Tullia Tesauro

This is a private, non-profit organization which provides rehabilitation services in San Mateo County in the following programs.

Direct Service Programs:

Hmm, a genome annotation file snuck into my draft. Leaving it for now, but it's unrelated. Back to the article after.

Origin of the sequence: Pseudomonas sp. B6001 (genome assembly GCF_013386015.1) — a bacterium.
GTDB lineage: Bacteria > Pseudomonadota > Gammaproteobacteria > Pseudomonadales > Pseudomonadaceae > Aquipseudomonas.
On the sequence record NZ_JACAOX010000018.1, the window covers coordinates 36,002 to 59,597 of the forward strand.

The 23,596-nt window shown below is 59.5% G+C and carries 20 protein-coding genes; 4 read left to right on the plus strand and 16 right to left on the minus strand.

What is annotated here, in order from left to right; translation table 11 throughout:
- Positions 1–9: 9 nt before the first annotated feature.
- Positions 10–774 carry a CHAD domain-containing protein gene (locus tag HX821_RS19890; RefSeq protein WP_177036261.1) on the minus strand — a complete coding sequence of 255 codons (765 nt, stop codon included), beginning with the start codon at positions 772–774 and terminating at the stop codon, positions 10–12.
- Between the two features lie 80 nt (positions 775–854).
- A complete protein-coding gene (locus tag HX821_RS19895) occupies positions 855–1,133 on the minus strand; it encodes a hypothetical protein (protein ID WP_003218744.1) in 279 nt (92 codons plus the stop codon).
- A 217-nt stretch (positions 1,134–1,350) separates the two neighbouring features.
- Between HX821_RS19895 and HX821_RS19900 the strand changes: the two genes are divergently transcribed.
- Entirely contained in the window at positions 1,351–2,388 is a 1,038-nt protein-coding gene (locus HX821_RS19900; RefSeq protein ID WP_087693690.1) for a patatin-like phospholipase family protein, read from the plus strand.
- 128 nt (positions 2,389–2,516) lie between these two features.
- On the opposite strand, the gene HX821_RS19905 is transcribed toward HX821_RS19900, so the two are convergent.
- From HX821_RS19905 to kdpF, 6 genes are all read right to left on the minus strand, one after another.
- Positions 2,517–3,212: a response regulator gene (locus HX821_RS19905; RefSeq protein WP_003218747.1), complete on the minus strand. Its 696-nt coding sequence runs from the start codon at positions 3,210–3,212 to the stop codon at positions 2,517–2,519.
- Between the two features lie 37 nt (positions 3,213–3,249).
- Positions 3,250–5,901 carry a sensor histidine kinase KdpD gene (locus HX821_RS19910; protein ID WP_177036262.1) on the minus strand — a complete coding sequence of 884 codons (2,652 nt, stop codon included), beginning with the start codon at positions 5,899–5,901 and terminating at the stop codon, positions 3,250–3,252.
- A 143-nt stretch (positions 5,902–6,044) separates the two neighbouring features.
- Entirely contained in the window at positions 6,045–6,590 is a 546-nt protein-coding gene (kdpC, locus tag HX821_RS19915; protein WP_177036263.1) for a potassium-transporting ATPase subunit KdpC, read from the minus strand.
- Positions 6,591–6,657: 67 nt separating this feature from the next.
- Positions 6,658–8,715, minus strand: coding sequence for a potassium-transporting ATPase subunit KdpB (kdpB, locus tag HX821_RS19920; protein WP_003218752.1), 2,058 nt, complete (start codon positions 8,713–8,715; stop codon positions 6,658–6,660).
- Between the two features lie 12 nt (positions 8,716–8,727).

1.  El Camino house is a transitional residence for men and women 16 years of age and over. Referrals are received from public and private mental hospitals, County mental health services, social agencies comma and private therapists. Nineteen residents are accommodated at 750 El Camino Real, Belmont. This is a “high expectation,” performance oriented Halfway house, with a focus on utilizing existing housing in the community in creating post halfway house living accommodations with built in provision for follow up aftercare. For some individuals, the halfway house leads to fully independent living; others move into the satellite housing program. Planning for the halfway house resident’s discharge is begun at the time of intake and is both an integral part of the house program and a real part of the resident’s expectations. At one time the consideration had been given to the establishment of a low expectation halfway house, where persons could stay an indeterminate period of time, and where the pressure is for movements would be minimal. This idea was given up, however, because it would require pre-judgments upon discharge from the hospital of those who it was thought to be inappropriate for the high expectations halfway house improved much more than expected when placed there. Instead, there are now some low expectations Satellite Units, that is, some persons and Satellite Units who require closer supervision and more frequent staff contact. Thus, special services for the chronic, minimally functioning patient can be provided without setting up a special facility for this purpose.